Here’s the thing: until 2017 or so, I’m pretty sure I saw my disability as something I could overcome. Much like all the other characteristics I talked about–my race, my gender, my body size–I saw my disability as something conquerable if I was just exceptional enough. I’m not saying I would have ever verbalized this, and I certainly didn’t think it about other folks. But internalization runs deep, is insidious. Uprooting hegemonic thought patterns takes a lifetime, because they are forever changing and adapting as you change and adapt.

It took withdrawing from psych meds and confronting the continual presence of my disabilities to force me to reckon with their permanence. This reckoning is ongoing. I still sometimes find myself looking back at some mythical time before I became disabled, or looking forward to a time when I might be some shade of healthy, that is to say, less sick. And when I envision me as my best self, too often it’s a vision of myself being productive and able-bodied enough to perform activities like running or cleaning my entire house. The goal is to get to a place where my best self isn’t molded by ableist values. I want to make plans for the future that don’t center on the pain abating or my moods stabilizing.

I’ve realized that up until recently, I was attempting to do one of three things to my disabilities: cure, control, or contain. When cure seemed out of the question, I sought containment through rebellion and self-destruction or control through meds and adopting abled culture; when containment and control became untenable, I set my sights on cure through withdrawing from psych meds and convincing myself my disability was an artifact of their effects. Cure, control, contain is the model for cancer treatment, deadly and alien as we know it, and I knew my disabilities similarly. I hadn’t considered that they were inseparable parts of me, and might have something to offer other than suffering and eventual death.

That these parts of me are disfavored by white supremacist imperialist capitalist patriarchy is not a reflection of their true worth. The parts of me that achieve academically or generate income or do sports aren’t better than the parts of me that were too depressed to finish an assignment on time or that were on SSI or that couldn’t walk without a cane. I don’t need to isolate and berate the so-called deficient parts of me to protect the virtuous parts. All together they make me who I am, and I am glorious because of my disability, not in spite of it.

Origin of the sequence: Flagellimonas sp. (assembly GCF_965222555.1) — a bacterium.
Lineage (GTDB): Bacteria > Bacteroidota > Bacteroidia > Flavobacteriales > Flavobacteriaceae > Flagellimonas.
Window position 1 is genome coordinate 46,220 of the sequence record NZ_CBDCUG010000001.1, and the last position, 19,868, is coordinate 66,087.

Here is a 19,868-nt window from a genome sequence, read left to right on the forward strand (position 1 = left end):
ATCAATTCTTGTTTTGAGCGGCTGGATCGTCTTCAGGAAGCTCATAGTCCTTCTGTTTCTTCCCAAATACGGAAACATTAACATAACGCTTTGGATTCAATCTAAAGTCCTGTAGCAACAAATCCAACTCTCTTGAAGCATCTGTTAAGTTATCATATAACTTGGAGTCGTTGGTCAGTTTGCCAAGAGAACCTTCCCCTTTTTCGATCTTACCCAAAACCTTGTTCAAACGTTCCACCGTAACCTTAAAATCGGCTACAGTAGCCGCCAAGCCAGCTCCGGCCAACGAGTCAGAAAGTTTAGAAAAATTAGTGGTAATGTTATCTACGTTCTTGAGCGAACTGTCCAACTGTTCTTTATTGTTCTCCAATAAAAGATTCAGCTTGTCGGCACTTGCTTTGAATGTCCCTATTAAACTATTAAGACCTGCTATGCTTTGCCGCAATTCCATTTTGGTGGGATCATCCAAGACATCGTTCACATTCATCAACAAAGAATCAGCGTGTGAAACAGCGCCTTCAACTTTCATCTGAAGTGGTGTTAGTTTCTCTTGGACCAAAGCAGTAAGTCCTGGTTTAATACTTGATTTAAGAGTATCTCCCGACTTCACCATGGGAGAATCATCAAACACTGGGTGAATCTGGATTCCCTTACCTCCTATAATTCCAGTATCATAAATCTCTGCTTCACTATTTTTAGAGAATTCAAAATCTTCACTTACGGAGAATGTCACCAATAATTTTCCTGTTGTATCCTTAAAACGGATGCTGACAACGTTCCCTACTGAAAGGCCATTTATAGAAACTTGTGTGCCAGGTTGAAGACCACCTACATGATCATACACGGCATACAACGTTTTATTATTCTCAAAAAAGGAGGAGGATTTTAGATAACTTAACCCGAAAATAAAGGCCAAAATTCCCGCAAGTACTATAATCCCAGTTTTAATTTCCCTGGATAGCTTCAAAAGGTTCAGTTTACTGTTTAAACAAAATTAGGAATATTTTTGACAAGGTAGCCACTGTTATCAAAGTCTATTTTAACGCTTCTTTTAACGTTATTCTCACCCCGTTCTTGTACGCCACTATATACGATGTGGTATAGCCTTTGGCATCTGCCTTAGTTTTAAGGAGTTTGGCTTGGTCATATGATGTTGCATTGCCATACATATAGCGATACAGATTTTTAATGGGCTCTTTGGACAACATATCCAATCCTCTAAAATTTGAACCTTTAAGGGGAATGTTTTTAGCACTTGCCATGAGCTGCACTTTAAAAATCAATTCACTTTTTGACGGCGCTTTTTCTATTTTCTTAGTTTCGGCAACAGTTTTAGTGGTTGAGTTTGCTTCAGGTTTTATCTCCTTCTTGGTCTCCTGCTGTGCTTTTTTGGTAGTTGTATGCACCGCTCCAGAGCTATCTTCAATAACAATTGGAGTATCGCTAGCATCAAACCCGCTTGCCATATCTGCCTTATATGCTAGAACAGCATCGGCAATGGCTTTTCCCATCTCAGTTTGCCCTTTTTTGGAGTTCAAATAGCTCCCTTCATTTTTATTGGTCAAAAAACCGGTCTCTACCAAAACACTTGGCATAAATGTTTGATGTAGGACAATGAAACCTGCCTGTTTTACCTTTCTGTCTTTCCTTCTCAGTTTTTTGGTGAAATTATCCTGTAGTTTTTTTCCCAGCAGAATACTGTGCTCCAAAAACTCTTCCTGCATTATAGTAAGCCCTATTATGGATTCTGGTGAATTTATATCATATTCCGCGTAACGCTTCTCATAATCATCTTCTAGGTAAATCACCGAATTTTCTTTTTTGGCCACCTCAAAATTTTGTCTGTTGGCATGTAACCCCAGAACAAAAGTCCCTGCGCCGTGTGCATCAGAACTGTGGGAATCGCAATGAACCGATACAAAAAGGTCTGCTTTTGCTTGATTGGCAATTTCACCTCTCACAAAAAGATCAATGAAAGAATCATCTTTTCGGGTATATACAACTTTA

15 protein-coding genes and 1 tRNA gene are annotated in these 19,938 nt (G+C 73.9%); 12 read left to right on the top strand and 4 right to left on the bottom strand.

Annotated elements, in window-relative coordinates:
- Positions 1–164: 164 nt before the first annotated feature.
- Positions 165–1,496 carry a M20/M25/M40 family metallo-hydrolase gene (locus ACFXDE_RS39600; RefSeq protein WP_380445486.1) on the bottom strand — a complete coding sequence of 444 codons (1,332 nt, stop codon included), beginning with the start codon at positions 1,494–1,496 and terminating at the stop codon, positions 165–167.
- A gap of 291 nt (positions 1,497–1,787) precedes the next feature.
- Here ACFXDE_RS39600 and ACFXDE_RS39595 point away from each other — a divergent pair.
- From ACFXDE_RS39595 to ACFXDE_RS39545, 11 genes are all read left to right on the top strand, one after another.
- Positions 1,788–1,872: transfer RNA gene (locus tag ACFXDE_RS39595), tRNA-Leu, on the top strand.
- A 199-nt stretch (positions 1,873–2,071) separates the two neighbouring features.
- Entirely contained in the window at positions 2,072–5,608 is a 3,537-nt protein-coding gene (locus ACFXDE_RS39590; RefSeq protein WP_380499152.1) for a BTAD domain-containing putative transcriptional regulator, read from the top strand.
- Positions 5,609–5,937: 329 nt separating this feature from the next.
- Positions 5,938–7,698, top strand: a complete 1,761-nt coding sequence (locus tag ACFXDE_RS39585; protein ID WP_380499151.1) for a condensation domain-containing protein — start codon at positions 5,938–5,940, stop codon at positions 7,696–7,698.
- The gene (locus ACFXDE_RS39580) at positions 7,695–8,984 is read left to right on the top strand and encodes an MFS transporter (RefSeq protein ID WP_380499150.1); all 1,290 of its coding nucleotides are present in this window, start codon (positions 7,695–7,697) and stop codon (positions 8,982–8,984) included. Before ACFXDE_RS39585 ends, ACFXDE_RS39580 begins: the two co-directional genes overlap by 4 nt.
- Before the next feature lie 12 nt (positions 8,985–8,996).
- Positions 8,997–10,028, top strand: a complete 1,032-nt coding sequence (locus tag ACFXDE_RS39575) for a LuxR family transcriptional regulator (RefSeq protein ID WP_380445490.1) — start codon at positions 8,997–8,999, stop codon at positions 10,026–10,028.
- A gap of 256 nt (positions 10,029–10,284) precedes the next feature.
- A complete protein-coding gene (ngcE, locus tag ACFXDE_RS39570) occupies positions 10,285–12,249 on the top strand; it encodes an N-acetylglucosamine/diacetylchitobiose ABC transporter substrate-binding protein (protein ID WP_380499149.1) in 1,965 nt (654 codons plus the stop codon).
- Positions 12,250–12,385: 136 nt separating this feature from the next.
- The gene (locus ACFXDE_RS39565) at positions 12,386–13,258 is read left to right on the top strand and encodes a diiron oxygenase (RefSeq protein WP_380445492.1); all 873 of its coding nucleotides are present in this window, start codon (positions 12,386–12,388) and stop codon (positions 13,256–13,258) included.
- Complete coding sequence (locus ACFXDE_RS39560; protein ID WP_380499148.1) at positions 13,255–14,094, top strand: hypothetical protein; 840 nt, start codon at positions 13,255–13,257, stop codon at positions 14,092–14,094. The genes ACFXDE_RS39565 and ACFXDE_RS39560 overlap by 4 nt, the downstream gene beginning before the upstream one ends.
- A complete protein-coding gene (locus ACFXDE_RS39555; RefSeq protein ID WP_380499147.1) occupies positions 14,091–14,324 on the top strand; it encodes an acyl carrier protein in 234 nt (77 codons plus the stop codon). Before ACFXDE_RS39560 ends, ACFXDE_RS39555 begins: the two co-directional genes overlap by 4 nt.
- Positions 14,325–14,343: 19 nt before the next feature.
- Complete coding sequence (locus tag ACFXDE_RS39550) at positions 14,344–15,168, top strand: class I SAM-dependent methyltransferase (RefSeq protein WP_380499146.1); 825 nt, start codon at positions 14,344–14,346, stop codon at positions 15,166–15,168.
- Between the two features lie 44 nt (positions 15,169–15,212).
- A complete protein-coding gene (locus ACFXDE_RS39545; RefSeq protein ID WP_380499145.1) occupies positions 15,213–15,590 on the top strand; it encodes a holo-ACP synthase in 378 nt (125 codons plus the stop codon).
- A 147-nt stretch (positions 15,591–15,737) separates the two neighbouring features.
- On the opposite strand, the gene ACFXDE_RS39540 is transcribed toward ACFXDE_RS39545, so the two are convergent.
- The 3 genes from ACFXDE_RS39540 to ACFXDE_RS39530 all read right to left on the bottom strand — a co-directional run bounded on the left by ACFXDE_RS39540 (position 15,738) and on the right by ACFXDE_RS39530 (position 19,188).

Now I have the language, the frame through which to extricate the struggles I experience due to ableism and the struggles I experience due to physical or psychological pain. I no longer look at my mind and body as something to be overcome. I’m learning to interact with my bodymindsoul in a tender way, to listen and consider and ask for consent, and not to judge or reprimand when I can’t perform in some way that ableist society has demanded. I’m lowering my expectations, because I wasn’t put on this earth to be productive, and I don’t see the point in playing along. What society has to offer me in exchange for breaking myself at its feet isn’t worth the blood spilled.

My disabilities are foundational to how I navigate the world. Having limited energy shapes my view of what is truly necessary to spend one’s time on, and thus dictates my priorities–growing love and nourishing spirit. My mental illnesses have shaped my understanding of the nature of reality: the relative abundance of sorrow and the rarity of true joy, and how important it is to protect the latter when it crops up. If it weren’t for these supposed impediments, I would likely have spent my life pursuing goals set for me by society rather than building a life guided by transformative love principles and seeking pleasure.